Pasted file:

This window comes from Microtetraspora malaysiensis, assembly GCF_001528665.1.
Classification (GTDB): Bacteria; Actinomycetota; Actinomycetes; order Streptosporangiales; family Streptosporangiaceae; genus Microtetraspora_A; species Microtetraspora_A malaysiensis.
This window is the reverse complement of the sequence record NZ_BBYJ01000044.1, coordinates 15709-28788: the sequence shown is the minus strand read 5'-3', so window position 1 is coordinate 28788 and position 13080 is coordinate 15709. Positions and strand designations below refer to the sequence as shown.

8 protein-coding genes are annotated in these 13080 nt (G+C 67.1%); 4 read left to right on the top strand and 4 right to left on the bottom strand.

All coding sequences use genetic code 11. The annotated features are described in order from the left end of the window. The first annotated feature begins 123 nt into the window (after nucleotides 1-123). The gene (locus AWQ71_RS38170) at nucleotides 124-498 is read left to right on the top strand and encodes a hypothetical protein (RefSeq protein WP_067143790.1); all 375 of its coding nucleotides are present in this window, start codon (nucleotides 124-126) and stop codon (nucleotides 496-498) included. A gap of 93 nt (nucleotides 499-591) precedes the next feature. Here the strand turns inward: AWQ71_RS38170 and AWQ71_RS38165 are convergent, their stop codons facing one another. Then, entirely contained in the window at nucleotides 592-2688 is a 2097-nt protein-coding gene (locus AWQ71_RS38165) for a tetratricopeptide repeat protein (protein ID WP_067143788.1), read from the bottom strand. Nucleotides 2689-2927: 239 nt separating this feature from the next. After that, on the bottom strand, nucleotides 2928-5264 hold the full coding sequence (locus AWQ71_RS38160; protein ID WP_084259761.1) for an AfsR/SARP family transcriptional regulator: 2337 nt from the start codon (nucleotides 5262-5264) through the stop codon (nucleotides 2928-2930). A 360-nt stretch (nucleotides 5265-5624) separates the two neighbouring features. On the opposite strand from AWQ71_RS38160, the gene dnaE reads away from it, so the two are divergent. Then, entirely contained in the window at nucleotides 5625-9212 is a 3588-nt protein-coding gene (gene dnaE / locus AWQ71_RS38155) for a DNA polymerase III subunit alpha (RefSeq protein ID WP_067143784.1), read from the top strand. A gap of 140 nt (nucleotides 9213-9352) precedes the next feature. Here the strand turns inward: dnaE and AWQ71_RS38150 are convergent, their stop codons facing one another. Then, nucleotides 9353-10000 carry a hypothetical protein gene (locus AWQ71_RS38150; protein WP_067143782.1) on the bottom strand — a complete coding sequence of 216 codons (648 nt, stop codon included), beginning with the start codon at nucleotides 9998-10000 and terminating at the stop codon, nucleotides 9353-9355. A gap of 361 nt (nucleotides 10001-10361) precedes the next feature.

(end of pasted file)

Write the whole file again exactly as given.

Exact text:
This window comes from Microtetraspora malaysiensis, assembly GCF_001528665.1.
Classification (GTDB): Bacteria; Actinomycetota; Actinomycetes; order Streptosporangiales; family Streptosporangiaceae; genus Microtetraspora_A; species Microtetraspora_A malaysiensis.
This window is the reverse complement of the sequence record NZ_BBYJ01000044.1, coordinates 15709-28788: the sequence shown is the minus strand read 5'-3', so window position 1 is coordinate 28788 and position 13080 is coordinate 15709. Positions and strand designations below refer to the sequence as shown.

8 protein-coding genes are annotated in these 13080 nt (G+C 67.1%); 4 read left to right on the top strand and 4 right to left on the bottom strand.

All coding sequences use genetic code 11. The annotated features are described in order from the left end of the window. The first annotated feature begins 123 nt into the window (after nucleotides 1-123). The gene (locus AWQ71_RS38170) at nucleotides 124-498 is read left to right on the top strand and encodes a hypothetical protein (RefSeq protein WP_067143790.1); all 375 of its coding nucleotides are present in this window, start codon (nucleotides 124-126) and stop codon (nucleotides 496-498) included. A gap of 93 nt (nucleotides 499-591) precedes the next feature. Here the strand turns inward: AWQ71_RS38170 and AWQ71_RS38165 are convergent, their stop codons facing one another. Then, entirely contained in the window at nucleotides 592-2688 is a 2097-nt protein-coding gene (locus AWQ71_RS38165) for a tetratricopeptide repeat protein (protein ID WP_067143788.1), read from the bottom strand. Nucleotides 2689-2927: 239 nt separating this feature from the next. After that, on the bottom strand, nucleotides 2928-5264 hold the full coding sequence (locus AWQ71_RS38160; protein ID WP_084259761.1) for an AfsR/SARP family transcriptional regulator: 2337 nt from the start codon (nucleotides 5262-5264) through the stop codon (nucleotides 2928-2930). A 360-nt stretch (nucleotides 5265-5624) separates the two neighbouring features. On the opposite strand from AWQ71_RS38160, the gene dnaE reads away from it, so the two are divergent. Then, entirely contained in the window at nucleotides 5625-9212 is a 3588-nt protein-coding gene (gene dnaE / locus AWQ71_RS38155) for a DNA polymerase III subunit alpha (RefSeq protein ID WP_067143784.1), read from the top strand. A gap of 140 nt (nucleotides 9213-9352) precedes the next feature. Here the strand turns inward: dnaE and AWQ71_RS38150 are convergent, their stop codons facing one another. Then, nucleotides 9353-10000 carry a hypothetical protein gene (locus AWQ71_RS38150; protein WP_067143782.1) on the bottom strand — a complete coding sequence of 216 codons (648 nt, stop codon included), beginning with the start codon at nucleotides 9998-10000 and terminating at the stop codon, nucleotides 9353-9355. A gap of 361 nt (nucleotides 10001-10361) precedes the next feature.